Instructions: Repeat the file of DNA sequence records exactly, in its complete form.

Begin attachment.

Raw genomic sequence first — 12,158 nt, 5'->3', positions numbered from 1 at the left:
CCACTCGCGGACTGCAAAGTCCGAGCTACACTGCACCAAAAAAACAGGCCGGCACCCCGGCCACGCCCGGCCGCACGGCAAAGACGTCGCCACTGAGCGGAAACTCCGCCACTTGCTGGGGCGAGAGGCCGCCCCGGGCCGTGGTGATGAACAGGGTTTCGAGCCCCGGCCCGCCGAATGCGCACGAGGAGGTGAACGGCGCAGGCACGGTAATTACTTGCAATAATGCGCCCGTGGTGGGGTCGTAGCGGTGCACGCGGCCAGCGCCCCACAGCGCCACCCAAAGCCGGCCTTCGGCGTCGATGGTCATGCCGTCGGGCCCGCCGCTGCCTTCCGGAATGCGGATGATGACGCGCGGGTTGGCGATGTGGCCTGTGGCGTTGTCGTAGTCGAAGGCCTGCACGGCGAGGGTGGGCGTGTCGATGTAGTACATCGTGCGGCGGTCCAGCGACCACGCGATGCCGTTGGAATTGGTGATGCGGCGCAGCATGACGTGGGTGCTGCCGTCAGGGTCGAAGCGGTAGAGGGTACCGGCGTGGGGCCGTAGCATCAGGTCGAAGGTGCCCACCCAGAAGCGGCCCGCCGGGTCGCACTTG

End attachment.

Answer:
Raw genomic sequence first — 12,158 nt, 5'->3', positions numbered from 1 at the left:
CCACTCGCGGACTGCAAAGTCCGAGCTACACTGCACCAAAAAAACAGGCCGGCACCCCGGCCACGCCCGGCCGCACGGCAAAGACGTCGCCACTGAGCGGAAACTCCGCCACTTGCTGGGGCGAGAGGCCGCCCCGGGCCGTGGTGATGAACAGGGTTTCGAGCCCCGGCCCGCCGAATGCGCACGAGGAGGTGAACGGCGCAGGCACGGTAATTACTTGCAATAATGCGCCCGTGGTGGGGTCGTAGCGGTGCACGCGGCCAGCGCCCCACAGCGCCACCCAAAGCCGGCCTTCGGCGTCGATGGTCATGCCGTCGGGCCCGCCGCTGCCTTCCGGAATGCGGATGATGACGCGCGGGTTGGCGATGTGGCCTGTGGCGTTGTCGTAGTCGAAGGCCTGCACGGCGAGGGTGGGCGTGTCGATGTAGTACATCGTGCGGCGGTCCAGCGACCACGCGATGCCGTTGGAATTGGTGATGCGGCGCAGCATGACGTGGGTGCTGCCGTCAGGGTCGAAGCGGTAGAGGGTACCGGCGTGGGGCCGTAGCATCAGGTCGAAGGTGCCCACCCAGAAGCGGCCCGCCGGGTCGCACTTG